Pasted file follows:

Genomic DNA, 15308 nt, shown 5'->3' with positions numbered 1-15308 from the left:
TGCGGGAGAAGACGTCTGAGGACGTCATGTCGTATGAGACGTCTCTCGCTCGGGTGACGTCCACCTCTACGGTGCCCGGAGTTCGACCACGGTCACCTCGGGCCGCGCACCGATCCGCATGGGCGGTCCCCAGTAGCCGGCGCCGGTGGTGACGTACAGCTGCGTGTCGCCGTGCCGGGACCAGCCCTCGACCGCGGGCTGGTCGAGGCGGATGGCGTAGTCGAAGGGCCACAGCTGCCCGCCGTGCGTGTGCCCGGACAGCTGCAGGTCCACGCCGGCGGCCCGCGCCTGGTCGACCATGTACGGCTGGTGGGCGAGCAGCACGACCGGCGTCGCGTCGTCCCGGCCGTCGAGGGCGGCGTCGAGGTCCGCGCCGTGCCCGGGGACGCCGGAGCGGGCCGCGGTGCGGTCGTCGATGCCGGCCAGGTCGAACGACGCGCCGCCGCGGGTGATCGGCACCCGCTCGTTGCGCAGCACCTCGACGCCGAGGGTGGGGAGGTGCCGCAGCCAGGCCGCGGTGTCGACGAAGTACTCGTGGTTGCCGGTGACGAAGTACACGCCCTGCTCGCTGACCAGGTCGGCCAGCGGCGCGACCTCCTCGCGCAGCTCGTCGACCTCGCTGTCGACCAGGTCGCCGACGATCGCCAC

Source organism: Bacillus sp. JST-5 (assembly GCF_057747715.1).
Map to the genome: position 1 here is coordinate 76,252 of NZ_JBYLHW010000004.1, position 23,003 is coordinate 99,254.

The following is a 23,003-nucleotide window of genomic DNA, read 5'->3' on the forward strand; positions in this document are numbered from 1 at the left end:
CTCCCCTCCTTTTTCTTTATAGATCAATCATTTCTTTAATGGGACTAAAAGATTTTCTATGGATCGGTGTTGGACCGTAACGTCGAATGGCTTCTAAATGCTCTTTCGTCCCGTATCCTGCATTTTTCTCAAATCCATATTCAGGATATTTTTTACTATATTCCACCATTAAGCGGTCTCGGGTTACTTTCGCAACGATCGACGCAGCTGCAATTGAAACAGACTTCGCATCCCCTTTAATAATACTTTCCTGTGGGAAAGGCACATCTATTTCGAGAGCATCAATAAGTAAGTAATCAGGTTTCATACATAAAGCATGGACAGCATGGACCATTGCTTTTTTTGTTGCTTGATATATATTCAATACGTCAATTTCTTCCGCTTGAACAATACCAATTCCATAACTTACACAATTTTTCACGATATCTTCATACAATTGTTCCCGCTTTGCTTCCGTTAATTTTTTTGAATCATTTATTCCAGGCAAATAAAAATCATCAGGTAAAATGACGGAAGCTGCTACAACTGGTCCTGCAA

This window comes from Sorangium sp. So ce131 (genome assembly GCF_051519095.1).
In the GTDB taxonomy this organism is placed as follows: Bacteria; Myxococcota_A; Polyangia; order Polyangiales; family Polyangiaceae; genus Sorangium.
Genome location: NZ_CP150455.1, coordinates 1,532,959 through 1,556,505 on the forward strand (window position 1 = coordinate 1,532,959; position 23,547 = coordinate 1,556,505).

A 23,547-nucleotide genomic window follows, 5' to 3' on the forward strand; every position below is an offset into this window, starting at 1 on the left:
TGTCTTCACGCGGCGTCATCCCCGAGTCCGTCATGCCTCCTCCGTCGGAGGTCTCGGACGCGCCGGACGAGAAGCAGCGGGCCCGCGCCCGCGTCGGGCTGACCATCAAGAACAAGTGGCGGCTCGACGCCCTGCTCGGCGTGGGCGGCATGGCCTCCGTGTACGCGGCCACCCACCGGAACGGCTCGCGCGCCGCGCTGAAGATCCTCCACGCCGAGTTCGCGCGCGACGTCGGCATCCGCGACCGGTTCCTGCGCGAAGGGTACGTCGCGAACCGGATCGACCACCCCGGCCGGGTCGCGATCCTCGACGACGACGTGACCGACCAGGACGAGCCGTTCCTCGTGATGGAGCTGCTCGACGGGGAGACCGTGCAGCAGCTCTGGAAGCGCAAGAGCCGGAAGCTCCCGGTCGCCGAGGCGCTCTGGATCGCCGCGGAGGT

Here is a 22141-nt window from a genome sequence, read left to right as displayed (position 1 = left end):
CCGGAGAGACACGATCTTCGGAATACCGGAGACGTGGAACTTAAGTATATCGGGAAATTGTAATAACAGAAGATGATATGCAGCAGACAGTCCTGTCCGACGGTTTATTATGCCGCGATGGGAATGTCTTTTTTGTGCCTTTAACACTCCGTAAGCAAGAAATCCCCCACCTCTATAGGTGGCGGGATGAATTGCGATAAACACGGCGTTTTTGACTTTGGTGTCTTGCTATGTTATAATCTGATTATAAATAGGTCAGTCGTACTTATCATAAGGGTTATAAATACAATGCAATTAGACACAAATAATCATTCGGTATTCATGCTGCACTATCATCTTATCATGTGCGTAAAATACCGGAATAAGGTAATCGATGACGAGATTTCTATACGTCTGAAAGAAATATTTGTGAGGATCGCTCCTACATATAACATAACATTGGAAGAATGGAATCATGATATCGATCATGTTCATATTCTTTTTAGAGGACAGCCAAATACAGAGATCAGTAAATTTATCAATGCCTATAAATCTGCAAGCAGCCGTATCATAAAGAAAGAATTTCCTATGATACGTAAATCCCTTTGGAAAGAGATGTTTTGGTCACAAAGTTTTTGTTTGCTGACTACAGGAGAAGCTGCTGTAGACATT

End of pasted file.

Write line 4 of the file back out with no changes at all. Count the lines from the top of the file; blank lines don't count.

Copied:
Map to the genome: position 1 here is coordinate 76,252 of NZ_JBYLHW010000004.1, position 23,003 is coordinate 99,254.